Chicago — The Reagan administration hopes - and some civil rights activists fear - that a recent federal district court decision here is the beginning of the end for court-ordered busing in the United States.
They're reacting to a Chicago judge's decision to let that city's school system desegregate voluntarily, rather than bus pupils between schools to achieve a racial mix.
But other education experts suggest that the Chicago case is unique, and won't generate a nationwide trend.
The Reagan administration, which has long argued that busing doesn't work and two months ago asked the Supreme Court to reconsider its 1971 ruling allowing court-ordered busing, clearly hopes that such a trend is underway.
William Bradford Reynolds, the assistant attorney general for civil rights, says he hopes the Chicago plan, relying on education-enrichment programs rather than mandatory pupil reassignment, will serve as a national model. A few civil rights experts say Judge Milton Shadur's acceptance of the Chicago Board of Education plan marks a move away from busing in the US.
''I think that's a fair prediction - I'd be very surprised if there's any return to a heavier kind of mandate,'' says William Hazard, a Northwestern University education professor. ''The implication seems clear that the government is backing off from putting much pressure on the schools to do anything.''
Most past court-ordered desegregation action includes mandatory shifts of pupils from one school to another to get a more desirable racial mix. The moves generally involve busing, which civil rights activists such as the National Association for the Advancement ofColored People (NAACP) consider essential to effective desegregation - particularly in cities where resistance to change is high. NAACP general counsel Thomas Atkins charges that the Chicago school board ''intentionally rejected'' effective measures in this case and turned to a ''mixed bag of previously failed techniques.''
But many civil rights experts say they view the Chicago decision as an isolated case rather than a turning point.
Since more than half of Chicago's public schools are at least 85 percent black, some civil rights experts surmise that Judge Shadur took the action he did out of a realistic concern that little further desegregation was possible and that stronger action would trigger further white flight.
Some add that the case sets no legal precedents because it involves the approval of a consent decree by the Chicago Board of Education, and not a litigated remedial plan.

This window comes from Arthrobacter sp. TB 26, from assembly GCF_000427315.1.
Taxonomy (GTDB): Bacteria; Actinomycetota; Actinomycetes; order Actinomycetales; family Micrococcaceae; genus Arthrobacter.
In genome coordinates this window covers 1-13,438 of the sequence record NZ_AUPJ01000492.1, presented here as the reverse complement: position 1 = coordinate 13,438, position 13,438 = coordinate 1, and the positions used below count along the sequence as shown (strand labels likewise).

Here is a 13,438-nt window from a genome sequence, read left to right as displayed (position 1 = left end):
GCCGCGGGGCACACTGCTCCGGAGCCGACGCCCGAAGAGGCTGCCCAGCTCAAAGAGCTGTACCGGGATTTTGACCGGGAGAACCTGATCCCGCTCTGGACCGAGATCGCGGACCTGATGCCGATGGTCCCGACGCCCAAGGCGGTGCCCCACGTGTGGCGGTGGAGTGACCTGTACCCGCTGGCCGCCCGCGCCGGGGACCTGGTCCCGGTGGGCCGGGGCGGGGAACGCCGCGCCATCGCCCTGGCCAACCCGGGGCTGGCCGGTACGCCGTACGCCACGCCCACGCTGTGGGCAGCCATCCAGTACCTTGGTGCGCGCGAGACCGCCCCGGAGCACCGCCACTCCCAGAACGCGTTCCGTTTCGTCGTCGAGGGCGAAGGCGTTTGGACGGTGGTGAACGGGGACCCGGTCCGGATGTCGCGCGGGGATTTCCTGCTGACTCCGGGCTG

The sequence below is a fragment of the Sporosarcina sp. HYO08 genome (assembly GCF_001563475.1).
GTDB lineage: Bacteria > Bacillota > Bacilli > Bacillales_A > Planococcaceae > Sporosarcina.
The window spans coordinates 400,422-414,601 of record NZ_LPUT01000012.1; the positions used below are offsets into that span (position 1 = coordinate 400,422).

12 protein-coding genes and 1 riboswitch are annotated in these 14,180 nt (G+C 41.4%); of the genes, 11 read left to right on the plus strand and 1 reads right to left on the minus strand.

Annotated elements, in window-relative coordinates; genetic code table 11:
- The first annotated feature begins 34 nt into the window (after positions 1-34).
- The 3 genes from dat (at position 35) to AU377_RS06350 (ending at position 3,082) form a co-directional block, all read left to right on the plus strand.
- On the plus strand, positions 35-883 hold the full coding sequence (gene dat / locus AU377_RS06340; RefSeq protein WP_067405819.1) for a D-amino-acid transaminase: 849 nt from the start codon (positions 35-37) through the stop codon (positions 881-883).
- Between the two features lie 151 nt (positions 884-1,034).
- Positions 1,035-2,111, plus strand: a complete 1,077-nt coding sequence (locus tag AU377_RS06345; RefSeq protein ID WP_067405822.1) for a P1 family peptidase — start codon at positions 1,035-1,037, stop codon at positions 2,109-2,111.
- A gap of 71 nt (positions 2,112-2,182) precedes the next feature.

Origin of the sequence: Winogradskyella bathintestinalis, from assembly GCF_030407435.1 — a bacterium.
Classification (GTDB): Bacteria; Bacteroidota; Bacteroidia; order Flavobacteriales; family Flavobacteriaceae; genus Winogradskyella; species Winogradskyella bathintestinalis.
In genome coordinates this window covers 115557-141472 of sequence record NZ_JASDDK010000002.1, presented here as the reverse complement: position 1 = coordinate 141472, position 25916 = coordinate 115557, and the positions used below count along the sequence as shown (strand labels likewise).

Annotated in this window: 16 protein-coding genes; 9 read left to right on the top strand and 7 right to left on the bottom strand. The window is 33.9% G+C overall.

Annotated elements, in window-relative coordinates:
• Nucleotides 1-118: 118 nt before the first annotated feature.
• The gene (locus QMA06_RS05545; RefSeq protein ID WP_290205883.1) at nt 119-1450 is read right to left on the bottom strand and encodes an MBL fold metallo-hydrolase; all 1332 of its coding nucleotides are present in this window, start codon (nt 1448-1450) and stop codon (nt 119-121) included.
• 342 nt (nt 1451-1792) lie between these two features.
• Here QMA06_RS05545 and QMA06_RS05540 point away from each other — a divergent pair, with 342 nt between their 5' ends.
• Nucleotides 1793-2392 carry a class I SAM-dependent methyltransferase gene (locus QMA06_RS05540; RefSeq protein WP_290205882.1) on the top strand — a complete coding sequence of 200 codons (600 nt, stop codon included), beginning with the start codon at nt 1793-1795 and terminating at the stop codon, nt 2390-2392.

To duck a threatened Justice Department suit two years ago, the board, which has been mulling what to do about desegregation for more than two decades, agreed in the consent decree to develop its own plan of action. Judge Shadur simply accepted the plan as constitutional, noting that it was largely a ''promise'' which must be closely monitored.
University of Chicago Political Scientist Gary Orfield, author of a recent study suggesting that black student segregation is on the rise in the Northeast and Midwest, says a number of other federal district court decisions have similarly denied busing as a remedy. But most have been overturned later at the appellate level.
The problem in this case, he says, is that neither the school board nor the Justice Department represent the interests of minority children. A court suit by such an outside agency as the NAACP (it already has one suit pending against the Chicago board and is mulling another) could lead to a significantly different decision.
Many, including Judge Shadur, now argue that the time for substantial desegregation may well have passed. Back in 1961, when parents of black children filed the first suit against Chicago schools, the system was 47 percent black.
Both Willis Hawley, the dean of Vanderbilt University's Peabody College of Teachers, and Robert Crain, a social scientist with Johns Hopkins University, note that many civil rights experts and most judges tend to equate desegregation with predominantly white schools. Under the Chicago consent decree, for instance , a school which has at least 30 percent minority students will be considered desegregated.
''I don't think there's any real surprise in the Chicago decision,'' says Dr. Crain. ''There's no reason to think the Reagan administration has achieved some wonderful moral victory over the courts. . . . Carter's Justice Department would have done essentially the same thing.'' (Indeed, Judge Shadur is a Carter appointee.)
Michigan's Professor Vergon notes that a similar legal argument made in Detroit - that whites were too few for effective desegregation - was rejected by the courts on grounds that even a small percentage of whites could be distributed more equitably. ''A majority black district can still be desegregated,'' he says.